Hello and welcome to deduct to today’s show growth without risk. And it’s brought to you by ChiroSecure, who I really appreciate the opportunity to connect with and work with for, for years now, Dr. Hoffman and his entire team. My name is Dr. Janice Hughes, and I’m really excited to have a conversation today based on something that I’ve really been watching in a lot of Facebook groups. Um, I recognize teaching and going to some of the chiropractic colleges, it’s sort of a distinction about whether you have a practice or whether you’re building a healthcare business. And I want to lead today with the question about, could you imagine never actually having to out our numbers, you know, how do we attract clients? How do we get enough of the right kind of training? Likewise, we go into practice, we go into building a business. And what starts to happen is, you know, we’re constantly having to think about that next new client, or where do these new clients come from?

Well, let’s face it. A lot of times we’ve been thinking in terms of we have to go out there, you know, and meet and connect and, and, you know, with groups or organizations, you know, and for years within the health care professions, there’s been people talking about turning around and, you know, going into, you know, again, screenings and marketing. And what starts to happen is obviously the way the world has changed. And we don’t have that. But now before you know, it, we’re still constantly thinking about where the next new client’s coming from. So I think it’s a bit of an affliction that we go through in this healthcare space. Now you notice the medical teams don’t tend to have to think about that because that’s almost like it’s just been a constant expectation that we all go for these regular checkups or for dentists.

Well, I know that we can’t discuss today how we change the whole perception of chiropractic. But what I’d love to talk about is how do you begin to build your healthcare business without the stress constantly of new patient or new client acquisition? So what I want to talk about is three different steps. I think the first really critical step let’s call it. Step one is how do you build systems for attraction and promotion? Whether we like it or not a lot of, especially as we get started, or any of you that want to keep the pipeline of new clients going, we tend to know that a lot of it is based on us, our, our ability to connect with people, um, the, the connections that we do or don’t have. And I like to call that kind of the attraction. You know, sometimes we have to recognize that we have to build systems to continue to attract.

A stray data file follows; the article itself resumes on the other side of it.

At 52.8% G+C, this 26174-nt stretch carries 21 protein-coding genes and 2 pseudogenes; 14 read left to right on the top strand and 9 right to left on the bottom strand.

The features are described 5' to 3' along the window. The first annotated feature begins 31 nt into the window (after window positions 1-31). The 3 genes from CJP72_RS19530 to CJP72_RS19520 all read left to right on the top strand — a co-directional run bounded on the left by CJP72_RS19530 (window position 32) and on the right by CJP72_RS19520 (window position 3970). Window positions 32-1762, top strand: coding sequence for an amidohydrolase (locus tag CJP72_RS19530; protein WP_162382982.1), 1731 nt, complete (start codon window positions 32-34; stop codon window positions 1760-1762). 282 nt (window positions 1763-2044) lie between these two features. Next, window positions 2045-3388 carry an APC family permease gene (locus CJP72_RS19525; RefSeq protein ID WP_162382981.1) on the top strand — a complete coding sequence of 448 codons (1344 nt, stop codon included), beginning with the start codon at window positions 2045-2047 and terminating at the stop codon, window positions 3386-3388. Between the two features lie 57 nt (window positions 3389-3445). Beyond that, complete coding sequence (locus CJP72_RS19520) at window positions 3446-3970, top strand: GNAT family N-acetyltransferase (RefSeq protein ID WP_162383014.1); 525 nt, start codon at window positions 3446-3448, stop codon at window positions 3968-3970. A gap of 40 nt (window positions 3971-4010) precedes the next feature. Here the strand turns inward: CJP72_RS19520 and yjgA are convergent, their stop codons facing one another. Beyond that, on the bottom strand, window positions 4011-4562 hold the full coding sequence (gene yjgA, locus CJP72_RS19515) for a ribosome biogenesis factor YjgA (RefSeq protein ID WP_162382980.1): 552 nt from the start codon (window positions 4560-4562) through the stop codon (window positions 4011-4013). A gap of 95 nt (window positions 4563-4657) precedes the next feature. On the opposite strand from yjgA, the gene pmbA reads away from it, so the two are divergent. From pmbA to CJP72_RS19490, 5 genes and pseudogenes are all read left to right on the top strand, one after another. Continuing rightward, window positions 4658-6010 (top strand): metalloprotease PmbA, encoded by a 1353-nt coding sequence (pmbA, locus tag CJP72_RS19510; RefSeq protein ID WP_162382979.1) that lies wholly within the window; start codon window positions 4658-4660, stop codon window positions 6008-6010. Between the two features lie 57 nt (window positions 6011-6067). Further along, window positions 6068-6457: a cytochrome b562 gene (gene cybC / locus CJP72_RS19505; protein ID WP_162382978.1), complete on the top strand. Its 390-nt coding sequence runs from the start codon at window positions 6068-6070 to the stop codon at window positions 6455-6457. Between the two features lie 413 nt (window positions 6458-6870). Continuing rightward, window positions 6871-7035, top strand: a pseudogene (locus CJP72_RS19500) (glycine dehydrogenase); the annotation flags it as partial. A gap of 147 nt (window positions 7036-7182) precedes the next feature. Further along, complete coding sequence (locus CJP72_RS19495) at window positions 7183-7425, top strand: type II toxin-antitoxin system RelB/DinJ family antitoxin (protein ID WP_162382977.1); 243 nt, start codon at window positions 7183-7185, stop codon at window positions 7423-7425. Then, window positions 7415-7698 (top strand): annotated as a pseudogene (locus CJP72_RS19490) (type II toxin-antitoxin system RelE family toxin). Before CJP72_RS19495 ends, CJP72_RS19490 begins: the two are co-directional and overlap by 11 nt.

We also have to build systems of promotion. So in the current world, we all instantly then think about Facebook ads and funnels. So they are absolutely critically important. They’re a powerful tool, but not at the expense of also you doing other things like who in your community are key centers of influence, that it’s important for you to speak with, connect, with, talk with, you know, within your own patient base. Many of you actually already have a few of those patients that send you a lot of clients. Like if you look over the years, they’ve been really high referrals. So how do you maximize that? Even more maximize a couple of companies that like literally become those centers of influence for you. I know a couple of people within their communities that, you know, they end up working with people from orange theory as an example, great company, um, in many areas, it’s a thriving business, even through the craziness that we’ve come through in 2020, and now in early 20, 21.

Well, if you know those people and already work with them, how could you leverage that? That’s the question you begin to ask yourself when you want to, you know, think about these centers of influence. How do you leverage it more? And I know we realize that you can’t now go to an orange theory or their managers and say, look at me, just send me patients, but what can you offer them? Um, how do you help them? And so a lot in this step, one, building these systems for attraction and promotion, how do you leverage things that you’re already doing that are working well, that more importantly, how do you leverage and build some systems to attract and promote the practice? Now don’t just think it’s, if you’re extroverted or if you’re a more outgoing personality that you do, those things, there’s ways to leverage being an introvert or more internal driven practitioner.